[In a neat, off the beaten track interview, Federico Beyer of Mexican publisher Slang talks to our own Brandon Sheffield on working with Konami on Lucha Libre AAA 2010, the first AAA title developed exclusively in Central and South America, about the complexities of underserved audiences and more.]

Konami has dabbled in the wrestling genre a few times, most recently with Rumble Roses, so it wasn't a huge surprise to see that the company had picked up the publishing duties for Lucha Libre AAA 2010: Heroes del Ring. Lucha libre, for those who don't know, is a highly acrobatic and over-the-top form of professional wrestling in which the combatants often wear masks.

What's more interesting is that this is the first AAA console game developed exclusively in Central and South America. Konami will publish the game everywhere except Mexico and South America, where Mexican-owned publisher Slang will handle publishing duties.

Central and South America have traditionally been very game friendly, and the console industry is no stranger to the regions. For years, Tec Toy has distributed Sega Master System and Genesis games in Brazil, creating several new titles of their own for the consoles. That company recently helped launch the new Zeebo console.

In Mexico, development company Evoga helped SNK create Rage of the Dragons and ES: Evolution Soccer for arcades. But this is the first game of this scale to be created for consoles exclusively in those regions.

Colombia-based Immersion games is developing the Xbox 360 and PS3 versions, while Argentinian Mazes of Fate developer Sabarasa will handle the Wii, PSP, and DS versions.

We spoke with Frederico Beyer, first party liaison and director for Slang, about what this all means for Latin American game companies and gamers, who the company is targeting in the U.S., copyright differences across regions, and quite a bit more:

The Latin American game development community is in a developing state right now, with companies like ACE Team in Chile bringing out Zeno Clash. As a publisher, how do you perceive that environment?

Frederico Beyer: Right now we're pretty sure we've teamed up with the best developers there are. They're very experienced. They have worked with other publishers in the past doing console games. Immersion specializes in Unreal Engine 3. They are really talented, with awesome artists.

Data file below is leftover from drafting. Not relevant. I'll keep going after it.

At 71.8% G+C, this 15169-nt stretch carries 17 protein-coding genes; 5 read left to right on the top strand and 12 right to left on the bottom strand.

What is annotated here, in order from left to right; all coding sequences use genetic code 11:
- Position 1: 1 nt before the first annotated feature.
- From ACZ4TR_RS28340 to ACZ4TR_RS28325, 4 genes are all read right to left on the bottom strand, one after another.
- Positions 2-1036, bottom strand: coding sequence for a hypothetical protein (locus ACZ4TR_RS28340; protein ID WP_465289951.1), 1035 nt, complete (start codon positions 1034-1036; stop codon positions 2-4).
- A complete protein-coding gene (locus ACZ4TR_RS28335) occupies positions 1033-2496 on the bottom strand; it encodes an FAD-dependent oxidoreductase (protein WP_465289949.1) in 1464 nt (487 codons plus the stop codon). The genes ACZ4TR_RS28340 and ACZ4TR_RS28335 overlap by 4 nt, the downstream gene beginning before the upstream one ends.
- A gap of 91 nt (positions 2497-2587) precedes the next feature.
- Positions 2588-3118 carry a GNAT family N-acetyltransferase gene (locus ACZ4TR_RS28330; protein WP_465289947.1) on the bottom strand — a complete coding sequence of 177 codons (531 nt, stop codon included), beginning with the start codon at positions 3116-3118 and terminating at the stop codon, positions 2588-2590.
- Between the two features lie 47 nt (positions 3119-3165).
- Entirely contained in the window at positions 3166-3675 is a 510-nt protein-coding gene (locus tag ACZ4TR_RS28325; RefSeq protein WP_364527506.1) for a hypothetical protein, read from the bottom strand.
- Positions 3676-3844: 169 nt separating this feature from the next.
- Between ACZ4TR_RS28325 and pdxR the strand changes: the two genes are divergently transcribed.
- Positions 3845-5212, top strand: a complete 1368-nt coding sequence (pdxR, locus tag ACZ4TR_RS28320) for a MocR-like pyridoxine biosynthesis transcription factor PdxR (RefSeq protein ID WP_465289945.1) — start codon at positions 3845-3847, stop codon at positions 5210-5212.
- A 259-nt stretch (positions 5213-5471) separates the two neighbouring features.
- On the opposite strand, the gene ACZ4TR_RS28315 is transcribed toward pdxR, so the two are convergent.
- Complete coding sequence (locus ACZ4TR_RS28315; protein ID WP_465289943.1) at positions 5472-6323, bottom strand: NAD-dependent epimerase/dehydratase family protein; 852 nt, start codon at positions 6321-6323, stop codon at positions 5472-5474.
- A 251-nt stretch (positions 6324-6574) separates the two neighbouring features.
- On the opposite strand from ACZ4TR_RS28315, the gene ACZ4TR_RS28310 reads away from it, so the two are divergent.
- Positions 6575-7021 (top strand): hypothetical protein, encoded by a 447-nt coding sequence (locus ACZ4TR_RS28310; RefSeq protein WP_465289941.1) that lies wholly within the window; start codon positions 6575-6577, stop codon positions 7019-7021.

The fact that they're Latin American was very good for the game. They understood it from scratch, from day one. We made them travel to Mexico -- from their top execs and CEOs to everybody else -- just to capture the essence of the game. They're very involved in the project, and they nailed it perfectly.

That's how mechanics like the popularity gauge came about. As you wrestle, you will see your popularity level growing to portray the virtual inspiration of the luchadores. As the crowd supports them and their popularity level goes up, they perform more risky maneuvers. It's amazing how well they nailed it. We couldn't be happier. To me as a Mexican, we're thrilled to be offering a lucha libre experience to the gaming community.

Luchadores are some of the most athletic sportsmen out there. The only thing you can compare it to is puroresu in Japan. How tied do you have to be to the reality of it before you can go too crazy?

FB: All the way. We take it to the extreme. High flying maneuvers, special grapple holds, submission holds. You will also see all the luchadores' personality, which comes in very important.

Luchadores literally risk their health and their lives on the ring. Making a video game out of that is a lot of fun. Being there and learning about it -- and driving it yourself -- is the best.

Do you license actual fighters?

FB: Yeah. It's licensed from the triple-A [Asistencia Asesoria y Administracion] league.

How close do you have to get with the costumes and other elements? I noticed that you had the Batman symbol on (luchador) El Elegido's back. In the game it's just the outline, but on his actual suit, it's a filled-in silver Batman.